Olympics changes guidance for transgender and intersex athletes

The International Olympic Committee on Tuesday announced a new framework for transgender athletes, as well as those born with intersex conditions that foregoes a “one-size-fits-all” approach in favor of encouraging each sport’s governing body to come up with appropriate policies.

Why it matters: The first openly transgender athletes competed in the Tokyo Olympics, 17 years after the IOC first set rules allowing for participation, while several female athletes saw themselves excluded from the Olympic Games on the basis of their natural testosterone levels.

Details: The new policy sets guidelines for each sport’s international governing body to consider when establishing policies on eligibility for trans athletes as well as for those born with intersex conditions.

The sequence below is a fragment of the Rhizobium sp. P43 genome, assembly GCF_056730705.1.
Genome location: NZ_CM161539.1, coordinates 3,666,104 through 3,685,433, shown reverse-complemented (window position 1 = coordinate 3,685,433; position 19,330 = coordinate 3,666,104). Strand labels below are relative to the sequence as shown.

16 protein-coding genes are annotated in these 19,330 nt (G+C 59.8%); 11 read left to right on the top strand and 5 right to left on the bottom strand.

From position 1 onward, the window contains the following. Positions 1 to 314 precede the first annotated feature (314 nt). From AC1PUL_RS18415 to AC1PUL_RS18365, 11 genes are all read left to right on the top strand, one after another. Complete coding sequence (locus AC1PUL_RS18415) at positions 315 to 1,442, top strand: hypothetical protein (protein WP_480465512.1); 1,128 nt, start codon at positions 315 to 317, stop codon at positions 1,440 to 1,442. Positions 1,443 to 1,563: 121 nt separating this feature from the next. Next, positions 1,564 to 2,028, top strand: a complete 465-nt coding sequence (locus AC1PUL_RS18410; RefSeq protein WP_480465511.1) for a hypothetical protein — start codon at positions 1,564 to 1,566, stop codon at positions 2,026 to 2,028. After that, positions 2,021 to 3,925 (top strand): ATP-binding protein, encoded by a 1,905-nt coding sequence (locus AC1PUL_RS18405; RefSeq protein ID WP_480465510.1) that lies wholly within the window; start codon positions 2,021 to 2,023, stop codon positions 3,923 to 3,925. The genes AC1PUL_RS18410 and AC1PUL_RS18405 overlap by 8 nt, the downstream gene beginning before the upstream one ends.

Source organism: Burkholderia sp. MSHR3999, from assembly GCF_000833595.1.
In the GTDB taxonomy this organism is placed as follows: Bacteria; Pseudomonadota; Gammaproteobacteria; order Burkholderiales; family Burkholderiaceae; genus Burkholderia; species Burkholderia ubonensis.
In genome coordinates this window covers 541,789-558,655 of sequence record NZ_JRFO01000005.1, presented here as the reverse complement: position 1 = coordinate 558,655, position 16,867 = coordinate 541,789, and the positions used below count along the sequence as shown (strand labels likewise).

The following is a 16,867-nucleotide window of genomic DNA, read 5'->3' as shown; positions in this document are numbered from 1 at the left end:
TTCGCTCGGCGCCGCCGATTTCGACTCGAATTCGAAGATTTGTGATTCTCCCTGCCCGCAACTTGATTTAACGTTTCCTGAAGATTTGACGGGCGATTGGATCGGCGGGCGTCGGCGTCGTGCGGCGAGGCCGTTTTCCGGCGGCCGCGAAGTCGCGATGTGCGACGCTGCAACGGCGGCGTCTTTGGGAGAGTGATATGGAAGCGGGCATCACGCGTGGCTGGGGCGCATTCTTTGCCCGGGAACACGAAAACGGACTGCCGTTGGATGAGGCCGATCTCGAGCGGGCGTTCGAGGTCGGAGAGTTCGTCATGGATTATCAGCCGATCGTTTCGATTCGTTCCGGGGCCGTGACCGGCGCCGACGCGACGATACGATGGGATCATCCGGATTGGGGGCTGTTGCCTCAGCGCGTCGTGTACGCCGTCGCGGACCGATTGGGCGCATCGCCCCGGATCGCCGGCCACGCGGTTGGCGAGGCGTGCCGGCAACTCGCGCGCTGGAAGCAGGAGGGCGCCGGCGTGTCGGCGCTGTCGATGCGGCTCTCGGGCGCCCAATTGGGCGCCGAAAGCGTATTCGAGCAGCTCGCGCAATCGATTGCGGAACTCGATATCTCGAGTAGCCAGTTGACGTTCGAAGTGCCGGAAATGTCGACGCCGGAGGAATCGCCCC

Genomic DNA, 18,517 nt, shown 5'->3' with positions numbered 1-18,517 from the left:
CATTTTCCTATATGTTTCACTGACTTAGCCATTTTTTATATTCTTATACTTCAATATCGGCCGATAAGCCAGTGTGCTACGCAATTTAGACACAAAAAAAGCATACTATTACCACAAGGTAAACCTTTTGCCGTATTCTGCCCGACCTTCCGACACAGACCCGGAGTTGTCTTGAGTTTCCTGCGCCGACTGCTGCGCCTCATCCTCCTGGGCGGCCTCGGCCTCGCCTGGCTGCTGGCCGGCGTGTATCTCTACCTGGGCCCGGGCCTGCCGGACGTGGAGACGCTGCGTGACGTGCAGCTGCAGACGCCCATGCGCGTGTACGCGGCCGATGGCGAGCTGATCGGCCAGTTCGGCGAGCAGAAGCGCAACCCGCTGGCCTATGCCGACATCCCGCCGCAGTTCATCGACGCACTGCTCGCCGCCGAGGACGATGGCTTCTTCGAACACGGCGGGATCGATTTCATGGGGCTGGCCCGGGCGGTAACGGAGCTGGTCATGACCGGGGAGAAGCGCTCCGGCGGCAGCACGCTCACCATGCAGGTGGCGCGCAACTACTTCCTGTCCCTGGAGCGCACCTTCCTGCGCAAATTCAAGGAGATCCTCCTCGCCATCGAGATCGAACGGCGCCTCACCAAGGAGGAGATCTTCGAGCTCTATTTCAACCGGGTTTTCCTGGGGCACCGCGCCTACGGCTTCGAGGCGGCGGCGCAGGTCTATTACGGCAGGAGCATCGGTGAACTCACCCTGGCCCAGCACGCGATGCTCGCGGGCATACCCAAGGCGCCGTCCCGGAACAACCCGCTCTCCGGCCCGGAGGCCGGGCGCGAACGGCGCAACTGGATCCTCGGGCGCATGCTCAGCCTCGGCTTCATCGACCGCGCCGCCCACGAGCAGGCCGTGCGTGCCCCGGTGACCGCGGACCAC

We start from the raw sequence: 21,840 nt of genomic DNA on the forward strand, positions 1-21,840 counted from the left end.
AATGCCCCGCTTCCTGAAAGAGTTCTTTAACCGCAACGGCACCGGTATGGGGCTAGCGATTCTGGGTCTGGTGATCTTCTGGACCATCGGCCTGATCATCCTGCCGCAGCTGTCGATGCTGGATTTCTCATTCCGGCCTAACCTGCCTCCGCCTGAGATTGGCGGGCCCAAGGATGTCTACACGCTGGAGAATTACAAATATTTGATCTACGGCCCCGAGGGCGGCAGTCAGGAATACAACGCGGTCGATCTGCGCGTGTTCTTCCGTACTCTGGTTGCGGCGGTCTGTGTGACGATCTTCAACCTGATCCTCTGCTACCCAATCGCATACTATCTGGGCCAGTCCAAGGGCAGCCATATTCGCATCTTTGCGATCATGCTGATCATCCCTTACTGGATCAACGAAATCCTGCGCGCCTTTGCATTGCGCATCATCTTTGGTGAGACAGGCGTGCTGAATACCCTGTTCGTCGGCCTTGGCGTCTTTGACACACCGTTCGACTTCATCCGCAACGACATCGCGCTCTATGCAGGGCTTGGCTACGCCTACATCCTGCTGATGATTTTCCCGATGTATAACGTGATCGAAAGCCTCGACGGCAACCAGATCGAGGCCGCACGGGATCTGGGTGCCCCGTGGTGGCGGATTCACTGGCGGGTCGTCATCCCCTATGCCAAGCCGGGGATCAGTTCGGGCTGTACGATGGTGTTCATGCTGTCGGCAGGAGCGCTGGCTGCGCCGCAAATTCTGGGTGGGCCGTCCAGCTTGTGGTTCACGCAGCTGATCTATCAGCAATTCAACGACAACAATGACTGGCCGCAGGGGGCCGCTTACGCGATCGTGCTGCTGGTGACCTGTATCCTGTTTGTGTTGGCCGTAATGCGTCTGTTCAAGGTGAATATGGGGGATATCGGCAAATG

• The guidelines encourage — but do not require — such governing bodies to avoid using unnecessary medical testing or procedures as part of determining eligibility.
  • The framework also notes that there is not medical consensus that testosterone levels alone confer an unfair advantage to transgender or intersex athletes.
  • The IOC also encourages decisions to be made based on evidence of an individuals’ advantage rather than judging based on an athlete’s appearance or identity.

Between the lines: Importantly, the framework notes that sex testing, genital inspections and other medical procedures put all athletes at risk of harm and abuse, not just trans, intersex and non-binary athletes.

Yes, but: The IOC’s new framework isn’t legally binding on the individual sport governing bodies, who remain free to set their own rules for eligibility.


The big picture: Most of the objections to trans participation in sports center on transgender women and the belief by some that trans women retain an unfair advantage even after taking hormones to lower their testosterone.

  • The science on that is inconclusive, not to mention the fact that non-transgender women have a wide range of naturally occurring testosterone levels.